immigration policy center
immigration policy center: Page 1
Democrats, far-left praise Marco Rubio's immigration moves (NCLR; Sharry; IPC; Obama and Gutierrez spox) - 01/20/13
In a January 18, 2013 press release, Marco Rubio lists some of the supposed conservatives who support his immigration amnesty plan ( peekURL.com/zycdzeU ).
To be balanced, here are some positive mentions of his plan (or at least support for his actions on comprehensive immigration reform) from those Rubio should be opposing on immigration: the Democrats and the far-left.
State and local police officers who enforce federal immigration laws are not adequately screened, trained or supervised, and the civil rights of the immigrants they deal with are not consistently protected, according to a report released Friday by the Department of Homeland Security inspector general.
The report by the department’s internal watchdog was a sweeping review of a program run by Immigration and Customs Enforcement. Through agreements signed with about 60 county and state police forces, the program allows local officers to question immigrants about their legal status and detain them for deportation.
The inspector general’s report describes the program as haphazardly administered, with local agencies detaining and prosecuting immigrants with little oversight from federal agents and significant inconsistencies from place to place.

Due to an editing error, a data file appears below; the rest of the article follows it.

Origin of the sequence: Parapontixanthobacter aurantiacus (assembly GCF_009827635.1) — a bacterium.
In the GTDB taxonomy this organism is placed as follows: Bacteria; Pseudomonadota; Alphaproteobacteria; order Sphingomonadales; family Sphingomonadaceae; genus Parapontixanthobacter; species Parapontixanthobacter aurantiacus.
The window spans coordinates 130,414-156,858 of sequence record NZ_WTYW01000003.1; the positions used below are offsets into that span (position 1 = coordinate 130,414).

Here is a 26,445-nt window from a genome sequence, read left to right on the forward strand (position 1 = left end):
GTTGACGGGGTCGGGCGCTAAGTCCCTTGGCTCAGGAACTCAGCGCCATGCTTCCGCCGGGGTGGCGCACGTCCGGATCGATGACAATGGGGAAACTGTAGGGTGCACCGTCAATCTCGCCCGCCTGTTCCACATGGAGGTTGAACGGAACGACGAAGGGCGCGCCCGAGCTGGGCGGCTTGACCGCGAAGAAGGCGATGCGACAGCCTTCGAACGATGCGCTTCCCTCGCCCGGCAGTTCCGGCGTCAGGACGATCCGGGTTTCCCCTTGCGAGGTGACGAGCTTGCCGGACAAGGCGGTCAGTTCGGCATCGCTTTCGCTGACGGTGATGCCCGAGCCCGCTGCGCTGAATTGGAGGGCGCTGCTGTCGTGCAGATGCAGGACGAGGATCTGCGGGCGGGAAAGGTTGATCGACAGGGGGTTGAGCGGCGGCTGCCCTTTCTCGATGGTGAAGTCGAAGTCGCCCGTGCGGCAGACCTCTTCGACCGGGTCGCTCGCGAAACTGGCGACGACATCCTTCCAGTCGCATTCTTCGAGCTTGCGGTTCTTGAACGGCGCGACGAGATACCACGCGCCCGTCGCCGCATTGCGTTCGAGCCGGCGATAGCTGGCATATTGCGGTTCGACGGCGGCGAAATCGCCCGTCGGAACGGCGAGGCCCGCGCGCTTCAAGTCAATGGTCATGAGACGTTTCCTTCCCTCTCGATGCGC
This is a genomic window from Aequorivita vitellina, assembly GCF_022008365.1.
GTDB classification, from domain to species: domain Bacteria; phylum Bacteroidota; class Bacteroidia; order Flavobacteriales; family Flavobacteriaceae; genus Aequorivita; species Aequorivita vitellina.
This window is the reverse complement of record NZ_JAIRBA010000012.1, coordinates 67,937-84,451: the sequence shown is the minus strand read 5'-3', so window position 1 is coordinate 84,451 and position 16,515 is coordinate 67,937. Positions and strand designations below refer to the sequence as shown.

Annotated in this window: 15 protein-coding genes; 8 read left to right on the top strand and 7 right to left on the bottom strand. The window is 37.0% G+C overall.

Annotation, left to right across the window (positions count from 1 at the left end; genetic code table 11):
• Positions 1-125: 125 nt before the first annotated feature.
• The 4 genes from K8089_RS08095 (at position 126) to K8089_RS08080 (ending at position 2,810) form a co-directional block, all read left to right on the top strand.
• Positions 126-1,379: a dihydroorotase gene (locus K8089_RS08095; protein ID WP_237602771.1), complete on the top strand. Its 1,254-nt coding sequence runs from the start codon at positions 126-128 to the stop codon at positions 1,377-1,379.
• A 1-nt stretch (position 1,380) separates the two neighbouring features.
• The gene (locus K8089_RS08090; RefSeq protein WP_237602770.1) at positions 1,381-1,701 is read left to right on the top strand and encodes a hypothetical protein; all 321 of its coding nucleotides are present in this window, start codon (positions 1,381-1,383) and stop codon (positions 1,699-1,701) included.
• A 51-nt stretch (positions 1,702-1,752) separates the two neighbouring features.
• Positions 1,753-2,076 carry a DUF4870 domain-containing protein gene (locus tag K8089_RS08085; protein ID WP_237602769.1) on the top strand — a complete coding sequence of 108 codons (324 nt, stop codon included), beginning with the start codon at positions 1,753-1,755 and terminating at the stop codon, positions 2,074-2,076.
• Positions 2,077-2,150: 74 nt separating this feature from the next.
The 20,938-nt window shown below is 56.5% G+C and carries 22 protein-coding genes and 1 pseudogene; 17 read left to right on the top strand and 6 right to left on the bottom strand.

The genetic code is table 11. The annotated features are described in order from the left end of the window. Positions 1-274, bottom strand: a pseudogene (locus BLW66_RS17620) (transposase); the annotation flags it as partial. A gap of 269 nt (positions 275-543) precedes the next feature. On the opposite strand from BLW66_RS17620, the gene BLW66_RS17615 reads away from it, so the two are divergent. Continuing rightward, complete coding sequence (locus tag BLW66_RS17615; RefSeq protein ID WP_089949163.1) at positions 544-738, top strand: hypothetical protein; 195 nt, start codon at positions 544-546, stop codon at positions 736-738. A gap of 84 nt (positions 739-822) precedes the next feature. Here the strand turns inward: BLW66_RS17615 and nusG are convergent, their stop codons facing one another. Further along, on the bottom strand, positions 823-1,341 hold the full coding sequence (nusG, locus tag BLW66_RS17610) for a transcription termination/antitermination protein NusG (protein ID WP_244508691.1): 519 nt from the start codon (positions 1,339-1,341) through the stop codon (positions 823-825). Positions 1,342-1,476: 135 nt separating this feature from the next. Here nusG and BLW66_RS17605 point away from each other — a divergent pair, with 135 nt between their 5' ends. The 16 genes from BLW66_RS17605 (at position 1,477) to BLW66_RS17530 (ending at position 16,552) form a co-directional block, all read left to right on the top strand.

You can read the report - and the entirely predictable responses from the American Civil Liberties Union, the Immigration Policy Center, and the National Immigration Law Center - at blogs.ilw.com/gregsiskind/2010/04/dhs-report-slams-287g-program.html
Since taking office, the Obama administration has consistently undermined immigration enforcement. An DHS inspector general report focused on 287(g) is the latest attempt to provide critics of 287(g) with ammunition to halt or eliminate the program. Among the report recommendations include more "civil-right" data recording and changing "performance measures that do not focus on aliens who pose a threat to public safety or are a danger to the community." In essence, the IG report is critical of ICE for not moving fast enough to implement the revised 287(g) guidelines that put "catch-and-release" back in place for non-violent criminal aliens. The legislative history and original intent of the 287(g) program is clear - it was meant to encompass all illegal aliens, and that was how the program was run until the Obama administration. Since then, the administration has attempted to remake the program into a watered-down jail screening program and to reduce its effectiveness at finding and deporting illegal aliens regardless of the severity of their crimes.